Finally, how generalizable are the results (found from the VSD database) to the whole populace of the US, is of concern as a potential limitation of this study. The CDC, in a recent study, considered this possible limitation of this specific database [22]. They concluded that the VSD database is indeed large enough to contain a diverse enough population, to make sure there is adequate representation of the whole US population.

6. Conclusions

In conclusion, this longitudinal case-control study provides additional epidemiological evidence, based upon examination of prospectively collected medical records, of a significant overall and dose-dependent association between the increasing organic Hg exposure from Thimerosal-containing hepatitis B vaccines, administered within the first six months of life and the long-term risk of the child being diagnosed with premature puberty. The phenomena support the notion that effects from exposure to organic Hg from Thimerosal-containing hepatitis B vaccines are mediated by the timing of exposure and potentially by the gender of the recipient. The overall results of this study are supported by previous biological plausibility evidence implicating Hg as an endocrine disruptor, and support that the mercurial compound Thimerosal is also an endocrine disruptor.
The findings of this research are relevant in preventive medicine today because Thimerosal is still used as a preservative in some vaccines in the US and abroad (particularly, in the developing countries). For instance, in the US, over half of all influenza-vaccine doses, more than 75 million per year, still use Thimerosal as a preservative. The influenza vaccine is recommended for pregnant women and also infants and children (twice in the first year for infants). Thimerosal is also still used in the US in the meningococcal vaccine, as well as the tetanus-toxoid vaccine. Thimerosal is still used in many childhood vaccines, in the developing world. In addition, tetanus and influenza vaccines, both of which potentially contain Thimerosal, are recommended for pregnant women in the developing world [7].
Two more important points are worth mentioning. First, there are serious potential late sequelae of premature puberty for females. These include, but are not limited to, shortened height, cardiovascular disease, mental health issues, and obesity [10,23]. Second, Thimerosal has failed testing for efficacy, indicating that it is ineffective as a preservative, especially with Staphylococcus aureus [24].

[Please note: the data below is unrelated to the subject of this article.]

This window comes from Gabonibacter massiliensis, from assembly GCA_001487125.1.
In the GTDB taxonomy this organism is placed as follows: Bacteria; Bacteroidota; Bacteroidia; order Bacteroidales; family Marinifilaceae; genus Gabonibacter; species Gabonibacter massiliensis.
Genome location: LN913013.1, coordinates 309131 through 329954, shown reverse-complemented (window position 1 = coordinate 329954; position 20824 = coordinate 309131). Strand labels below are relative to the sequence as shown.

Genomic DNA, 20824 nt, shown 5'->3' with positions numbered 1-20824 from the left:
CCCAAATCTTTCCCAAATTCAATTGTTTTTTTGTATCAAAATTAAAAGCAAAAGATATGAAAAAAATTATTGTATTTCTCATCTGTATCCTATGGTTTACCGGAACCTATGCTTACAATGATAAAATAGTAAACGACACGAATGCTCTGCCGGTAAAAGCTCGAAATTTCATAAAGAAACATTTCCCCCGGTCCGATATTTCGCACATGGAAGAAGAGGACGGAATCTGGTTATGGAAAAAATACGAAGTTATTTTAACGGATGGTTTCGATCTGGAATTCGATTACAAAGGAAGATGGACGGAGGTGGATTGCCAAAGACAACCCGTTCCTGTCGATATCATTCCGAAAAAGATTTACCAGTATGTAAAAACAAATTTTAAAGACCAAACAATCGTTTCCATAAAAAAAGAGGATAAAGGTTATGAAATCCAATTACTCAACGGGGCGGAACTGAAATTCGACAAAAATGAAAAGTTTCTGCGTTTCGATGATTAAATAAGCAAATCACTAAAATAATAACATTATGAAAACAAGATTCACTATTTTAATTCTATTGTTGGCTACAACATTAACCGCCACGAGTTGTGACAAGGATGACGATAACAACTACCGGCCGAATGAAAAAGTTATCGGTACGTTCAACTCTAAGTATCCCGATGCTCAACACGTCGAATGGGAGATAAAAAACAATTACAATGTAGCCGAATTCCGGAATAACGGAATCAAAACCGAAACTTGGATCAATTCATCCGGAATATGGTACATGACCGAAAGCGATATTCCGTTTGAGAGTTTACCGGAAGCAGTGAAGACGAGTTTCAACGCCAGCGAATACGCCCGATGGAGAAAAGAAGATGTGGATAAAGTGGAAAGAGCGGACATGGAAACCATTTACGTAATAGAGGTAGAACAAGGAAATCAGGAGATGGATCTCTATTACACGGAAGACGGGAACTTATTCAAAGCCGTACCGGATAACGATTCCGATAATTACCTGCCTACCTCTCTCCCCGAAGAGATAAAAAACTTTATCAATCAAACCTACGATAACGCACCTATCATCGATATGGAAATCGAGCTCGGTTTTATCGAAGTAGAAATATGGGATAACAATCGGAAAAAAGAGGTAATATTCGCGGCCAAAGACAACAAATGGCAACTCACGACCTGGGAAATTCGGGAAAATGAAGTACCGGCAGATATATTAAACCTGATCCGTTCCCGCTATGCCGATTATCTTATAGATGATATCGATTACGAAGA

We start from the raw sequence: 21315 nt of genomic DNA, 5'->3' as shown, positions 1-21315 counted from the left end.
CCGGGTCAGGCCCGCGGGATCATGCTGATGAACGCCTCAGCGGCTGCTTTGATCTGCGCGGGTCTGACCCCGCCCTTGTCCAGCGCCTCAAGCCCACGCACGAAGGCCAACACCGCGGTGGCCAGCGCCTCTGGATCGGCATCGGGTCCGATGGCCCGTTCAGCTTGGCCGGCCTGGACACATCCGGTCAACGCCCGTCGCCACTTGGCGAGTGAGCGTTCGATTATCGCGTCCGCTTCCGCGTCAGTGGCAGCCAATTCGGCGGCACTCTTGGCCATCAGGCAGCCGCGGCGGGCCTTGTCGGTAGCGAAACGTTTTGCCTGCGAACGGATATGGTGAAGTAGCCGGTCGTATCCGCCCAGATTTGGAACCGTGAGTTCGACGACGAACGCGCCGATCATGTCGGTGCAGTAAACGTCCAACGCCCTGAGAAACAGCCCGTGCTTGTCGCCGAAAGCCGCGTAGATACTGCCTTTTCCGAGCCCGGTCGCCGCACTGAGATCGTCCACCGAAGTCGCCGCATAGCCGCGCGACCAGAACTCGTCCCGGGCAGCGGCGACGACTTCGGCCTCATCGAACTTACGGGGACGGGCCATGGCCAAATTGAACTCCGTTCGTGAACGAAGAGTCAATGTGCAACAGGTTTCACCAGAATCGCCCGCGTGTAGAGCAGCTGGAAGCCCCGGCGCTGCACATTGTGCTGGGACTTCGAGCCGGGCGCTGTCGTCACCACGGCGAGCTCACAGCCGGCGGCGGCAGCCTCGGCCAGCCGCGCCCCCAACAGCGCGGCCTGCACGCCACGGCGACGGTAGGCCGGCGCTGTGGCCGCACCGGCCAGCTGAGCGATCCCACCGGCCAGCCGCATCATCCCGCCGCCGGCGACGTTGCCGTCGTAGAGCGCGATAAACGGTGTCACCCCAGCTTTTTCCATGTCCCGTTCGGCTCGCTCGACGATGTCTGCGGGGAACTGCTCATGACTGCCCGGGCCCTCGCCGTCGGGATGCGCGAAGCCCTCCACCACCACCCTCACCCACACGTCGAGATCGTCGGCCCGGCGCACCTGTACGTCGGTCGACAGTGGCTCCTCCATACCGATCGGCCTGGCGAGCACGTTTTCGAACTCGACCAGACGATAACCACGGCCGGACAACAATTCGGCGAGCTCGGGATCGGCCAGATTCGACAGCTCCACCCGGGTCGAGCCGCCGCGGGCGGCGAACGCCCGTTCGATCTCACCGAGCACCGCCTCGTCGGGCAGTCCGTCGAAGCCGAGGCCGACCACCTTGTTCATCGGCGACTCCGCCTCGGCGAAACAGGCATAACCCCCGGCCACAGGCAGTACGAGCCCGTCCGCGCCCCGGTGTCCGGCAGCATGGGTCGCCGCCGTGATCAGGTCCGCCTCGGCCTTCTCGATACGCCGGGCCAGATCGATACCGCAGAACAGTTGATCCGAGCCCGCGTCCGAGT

The results of this current study imply that if Hg were no longer added to the immunizations, it could significantly impact the rates of premature puberty among children. Vaccines that are routinely administered to children, are an important public health instrument to reduce infectious disease associated with morbidity/mortality [25], however, in light of the findings of this study and other recent studies, the use of Thimerosal in vaccines needs to be eliminated.

Author Contributions

D.A.G. was responsible for conceptualization, design, initial analyses, and initial draft of the manuscript. He also approved the final submitted manuscript. J.K.K. was responsible for critically reviewing and revising the manuscript. She also approved the final submitted manuscript. M.R.G. contributed to the conceptualization and designed of the study. He also reviewed and approved the final submitted manuscript.

Funding

This study was supported by the non-profit CoMeD, Inc. and by the non-profit Institute of Chronic Illnesses, Inc.

Acknowledgments

We wish to thank Brian Hooker for his assistance with writing computer programs to analyze the VSD database.

Conflicts of Interest

There are no competing financial interests. The authors were previously involved in vaccine/biologic litigation. Mark Geier, David Geier, and Janet Kern have been involved as consultants and expert witnesses for petitioners in the No-Fault National Vaccine Injury Compensation Program (NVICP) and have also been consultants and expert witnesses for plaintiffs in civil litigation. They are not involved in any current cases, have not been involved in any cases for several years, and have no plans to be involved in any future cases. Mark Geier and David Geier are directors of the Institute of Chronic Illnesses, Inc., and CoMeD, Inc. Neither the Institute of Chronic Illnesses, Inc., nor CoMeD, Inc., have any financial interest in the outcome of premature puberty. No other author has a management or directorship position at the Institute of Chronic Illnesses, Inc., or CoMeD, Inc.

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Table 1. This table summarizes the Hg exposure from Thimerosal-preserved HepB immunizations administered among cases with a premature puberty diagnosis compared to the control subjects 1, within the database of the VSD.
Table 1. This table summarizes the Hg exposure from Thimerosal-preserved HepB immunizations administered among cases with a premature puberty diagnosis compared to the control subjects 1, within the database of the VSD.
Group ExaminedNumber of Cases Diagnosed with Premature Puberty (%)Number of Controls without a Premature Puberty Diagnosis (%)Odds Ratio (95% CI)p-Value
Group I
12.5 µg Hg within 1st month255 (52.47)20,582 (37.97)
1.803 (1.508–2.156)<0.00001
0 µg Hg within 1st month231 (47.53)33,617 (62.03)
Group II
25 µg Hg within first 2 months254 (52.59)20,604 (38.56)
1.768 (1.477–2.115)<0.00001
0 µg Hg within first 2 months229 (47.41)32,835 (61.44)
Group III
37.5 µg Hg within first 6 months56 (81.16)3914 (67.27)
2.0955 (1.143–3.841)<0.05
0 µg Hg within first 6 months13 (18.84)1904 (32.73)
1 The control subjects were enrolled continuously from their birth, for a minimum of 5.59 years (the mean age of their initial premature puberty diagnosis plus the SD of mean age of their initial premature puberty diagnosis). Hg = mercury, µg = microgram, SD = standard deviation.